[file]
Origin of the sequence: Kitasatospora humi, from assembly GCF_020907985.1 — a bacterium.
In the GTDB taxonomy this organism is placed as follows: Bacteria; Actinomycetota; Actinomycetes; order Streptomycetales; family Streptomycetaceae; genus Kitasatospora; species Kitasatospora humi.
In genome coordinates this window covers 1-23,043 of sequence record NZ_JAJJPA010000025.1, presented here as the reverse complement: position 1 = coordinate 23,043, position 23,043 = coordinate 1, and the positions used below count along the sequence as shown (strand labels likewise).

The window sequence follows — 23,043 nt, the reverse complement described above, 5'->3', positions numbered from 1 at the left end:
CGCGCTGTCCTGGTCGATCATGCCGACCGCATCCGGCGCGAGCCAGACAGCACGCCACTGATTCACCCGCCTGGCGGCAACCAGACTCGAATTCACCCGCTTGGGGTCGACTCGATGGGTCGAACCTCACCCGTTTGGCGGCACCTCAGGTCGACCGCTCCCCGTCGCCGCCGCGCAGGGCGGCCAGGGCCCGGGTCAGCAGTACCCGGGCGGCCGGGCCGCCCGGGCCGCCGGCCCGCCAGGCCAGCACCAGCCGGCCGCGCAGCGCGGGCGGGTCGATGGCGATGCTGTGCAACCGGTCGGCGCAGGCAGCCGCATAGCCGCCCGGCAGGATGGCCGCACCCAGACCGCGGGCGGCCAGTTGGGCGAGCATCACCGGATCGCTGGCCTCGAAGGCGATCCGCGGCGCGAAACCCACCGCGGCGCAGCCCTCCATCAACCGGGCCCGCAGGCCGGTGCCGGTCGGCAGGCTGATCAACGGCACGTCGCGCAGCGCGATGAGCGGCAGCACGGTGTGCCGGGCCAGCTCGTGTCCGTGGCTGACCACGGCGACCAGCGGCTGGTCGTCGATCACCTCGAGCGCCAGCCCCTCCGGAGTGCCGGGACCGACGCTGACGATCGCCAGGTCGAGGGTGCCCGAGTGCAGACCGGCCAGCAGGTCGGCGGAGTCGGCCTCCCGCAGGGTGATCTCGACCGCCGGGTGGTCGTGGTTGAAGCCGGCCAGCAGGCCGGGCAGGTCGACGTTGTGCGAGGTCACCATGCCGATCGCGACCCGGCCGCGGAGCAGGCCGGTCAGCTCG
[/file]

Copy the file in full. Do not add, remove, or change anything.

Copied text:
Origin of the sequence: Kitasatospora humi, from assembly GCF_020907985.1 — a bacterium.
In the GTDB taxonomy this organism is placed as follows: Bacteria; Actinomycetota; Actinomycetes; order Streptomycetales; family Streptomycetaceae; genus Kitasatospora; species Kitasatospora humi.
In genome coordinates this window covers 1-23,043 of sequence record NZ_JAJJPA010000025.1, presented here as the reverse complement: position 1 = coordinate 23,043, position 23,043 = coordinate 1, and the positions used below count along the sequence as shown (strand labels likewise).

The window sequence follows — 23,043 nt, the reverse complement described above, 5'->3', positions numbered from 1 at the left end:
CGCGCTGTCCTGGTCGATCATGCCGACCGCATCCGGCGCGAGCCAGACAGCACGCCACTGATTCACCCGCCTGGCGGCAACCAGACTCGAATTCACCCGCTTGGGGTCGACTCGATGGGTCGAACCTCACCCGTTTGGCGGCACCTCAGGTCGACCGCTCCCCGTCGCCGCCGCGCAGGGCGGCCAGGGCCCGGGTCAGCAGTACCCGGGCGGCCGGGCCGCCCGGGCCGCCGGCCCGCCAGGCCAGCACCAGCCGGCCGCGCAGCGCGGGCGGGTCGATGGCGATGCTGTGCAACCGGTCGGCGCAGGCAGCCGCATAGCCGCCCGGCAGGATGGCCGCACCCAGACCGCGGGCGGCCAGTTGGGCGAGCATCACCGGATCGCTGGCCTCGAAGGCGATCCGCGGCGCGAAACCCACCGCGGCGCAGCCCTCCATCAACCGGGCCCGCAGGCCGGTGCCGGTCGGCAGGCTGATCAACGGCACGTCGCGCAGCGCGATGAGCGGCAGCACGGTGTGCCGGGCCAGCTCGTGTCCGTGGCTGACCACGGCGACCAGCGGCTGGTCGTCGATCACCTCGAGCGCCAGCCCCTCCGGAGTGCCGGGACCGACGCTGACGATCGCCAGGTCGAGGGTGCCCGAGTGCAGACCGGCCAGCAGGTCGGCGGAGTCGGCCTCCCGCAGGGTGATCTCGACCGCCGGGTGGTCGTGGTTGAAGCCGGCCAGCAGGCCGGGCAGGTCGACGTTGTGCGAGGTCACCATGCCGATCGCGACCCGGCCGCGGAGCAGGCCGGTCAGCTCG